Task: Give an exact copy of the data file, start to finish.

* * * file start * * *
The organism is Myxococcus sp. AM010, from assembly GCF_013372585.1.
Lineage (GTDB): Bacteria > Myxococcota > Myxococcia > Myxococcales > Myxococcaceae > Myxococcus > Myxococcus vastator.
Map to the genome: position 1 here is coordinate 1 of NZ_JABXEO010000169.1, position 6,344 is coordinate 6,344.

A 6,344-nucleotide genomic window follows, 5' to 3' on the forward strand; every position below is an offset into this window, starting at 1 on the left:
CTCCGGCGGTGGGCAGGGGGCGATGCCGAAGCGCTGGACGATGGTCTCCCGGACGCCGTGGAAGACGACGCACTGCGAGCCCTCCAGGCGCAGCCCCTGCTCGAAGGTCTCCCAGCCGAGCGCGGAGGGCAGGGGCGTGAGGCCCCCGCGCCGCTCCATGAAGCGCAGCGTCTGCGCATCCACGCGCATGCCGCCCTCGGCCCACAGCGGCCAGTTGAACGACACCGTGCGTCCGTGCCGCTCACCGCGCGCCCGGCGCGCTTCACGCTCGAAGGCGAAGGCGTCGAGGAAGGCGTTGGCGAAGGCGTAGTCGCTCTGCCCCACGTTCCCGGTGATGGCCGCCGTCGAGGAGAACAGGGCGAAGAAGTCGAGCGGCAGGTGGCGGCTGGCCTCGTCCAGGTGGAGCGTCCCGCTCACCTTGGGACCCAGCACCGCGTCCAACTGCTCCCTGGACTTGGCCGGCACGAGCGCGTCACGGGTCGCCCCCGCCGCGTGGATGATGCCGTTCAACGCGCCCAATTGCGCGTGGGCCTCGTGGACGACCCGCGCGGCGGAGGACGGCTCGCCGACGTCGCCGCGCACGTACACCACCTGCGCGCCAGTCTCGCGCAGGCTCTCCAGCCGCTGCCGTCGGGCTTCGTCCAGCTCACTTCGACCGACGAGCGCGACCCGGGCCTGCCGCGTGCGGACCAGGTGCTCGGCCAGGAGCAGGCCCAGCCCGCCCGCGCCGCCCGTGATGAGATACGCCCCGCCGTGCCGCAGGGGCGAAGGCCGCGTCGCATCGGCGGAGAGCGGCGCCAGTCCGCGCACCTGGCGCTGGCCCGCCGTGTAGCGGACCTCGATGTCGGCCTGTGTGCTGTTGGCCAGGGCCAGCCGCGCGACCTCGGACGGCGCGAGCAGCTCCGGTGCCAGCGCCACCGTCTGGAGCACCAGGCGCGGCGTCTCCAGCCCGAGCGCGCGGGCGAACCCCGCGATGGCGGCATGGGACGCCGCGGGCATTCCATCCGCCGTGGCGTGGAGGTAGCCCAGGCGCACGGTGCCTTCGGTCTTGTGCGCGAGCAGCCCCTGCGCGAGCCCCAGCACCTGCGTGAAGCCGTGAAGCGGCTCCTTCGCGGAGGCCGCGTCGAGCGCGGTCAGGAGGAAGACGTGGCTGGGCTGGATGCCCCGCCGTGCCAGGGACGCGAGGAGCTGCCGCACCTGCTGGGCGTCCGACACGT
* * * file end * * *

The organism is Myxococcus sp. AM010, from assembly GCF_013372585.1.
Lineage (GTDB): Bacteria > Myxococcota > Myxococcia > Myxococcales > Myxococcaceae > Myxococcus > Myxococcus vastator.
Map to the genome: position 1 here is coordinate 1 of NZ_JABXEO010000169.1, position 6,344 is coordinate 6,344.

A 6,344-nucleotide genomic window follows, 5' to 3' on the forward strand; every position below is an offset into this window, starting at 1 on the left:
CTCCGGCGGTGGGCAGGGGGCGATGCCGAAGCGCTGGACGATGGTCTCCCGGACGCCGTGGAAGACGACGCACTGCGAGCCCTCCAGGCGCAGCCCCTGCTCGAAGGTCTCCCAGCCGAGCGCGGAGGGCAGGGGCGTGAGGCCCCCGCGCCGCTCCATGAAGCGCAGCGTCTGCGCATCCACGCGCATGCCGCCCTCGGCCCACAGCGGCCAGTTGAACGACACCGTGCGTCCGTGCCGCTCACCGCGCGCCCGGCGCGCTTCACGCTCGAAGGCGAAGGCGTCGAGGAAGGCGTTGGCGAAGGCGTAGTCGCTCTGCCCCACGTTCCCGGTGATGGCCGCCGTCGAGGAGAACAGGGCGAAGAAGTCGAGCGGCAGGTGGCGGCTGGCCTCGTCCAGGTGGAGCGTCCCGCTCACCTTGGGACCCAGCACCGCGTCCAACTGCTCCCTGGACTTGGCCGGCACGAGCGCGTCACGGGTCGCCCCCGCCGCGTGGATGATGCCGTTCAACGCGCCCAATTGCGCGTGGGCCTCGTGGACGACCCGCGCGGCGGAGGACGGCTCGCCGACGTCGCCGCGCACGTACACCACCTGCGCGCCAGTCTCGCGCAGGCTCTCCAGCCGCTGCCGTCGGGCTTCGTCCAGCTCACTTCGACCGACGAGCGCGACCCGGGCCTGCCGCGTGCGGACCAGGTGCTCGGCCAGGAGCAGGCCCAGCCCGCCCGCGCCGCCCGTGATGAGATACGCCCCGCCGTGCCGCAGGGGCGAAGGCCGCGTCGCATCGGCGGAGAGCGGCGCCAGTCCGCGCACCTGGCGCTGGCCCGCCGTGTAGCGGACCTCGATGTCGGCCTGTGTGCTGTTGGCCAGGGCCAGCCGCGCGACCTCGGACGGCGCGAGCAGCTCCGGTGCCAGCGCCACCGTCTGGAGCACCAGGCGCGGCGTCTCCAGCCCGAGCGCGCGGGCGAACCCCGCGATGGCGGCATGGGACGCCGCGGGCATTCCATCCGCCGTGGCGTGGAGGTAGCCCAGGCGCACGGTGCCTTCGGTCTTGTGCGCGAGCAGCCCCTGCGCGAGCCCCAGCACCTGCGTGAAGCCGTGAAGCGGCTCCTTCGCGGAGGCCGCGTCGAGCGCGGTCAGGAGGAAGACGTGGCTGGGCTGGATGCCCCGCCGTGCCAGGGACGCGAGGAGCTGCCGCACCTGCTGGGCGTCCGACACGT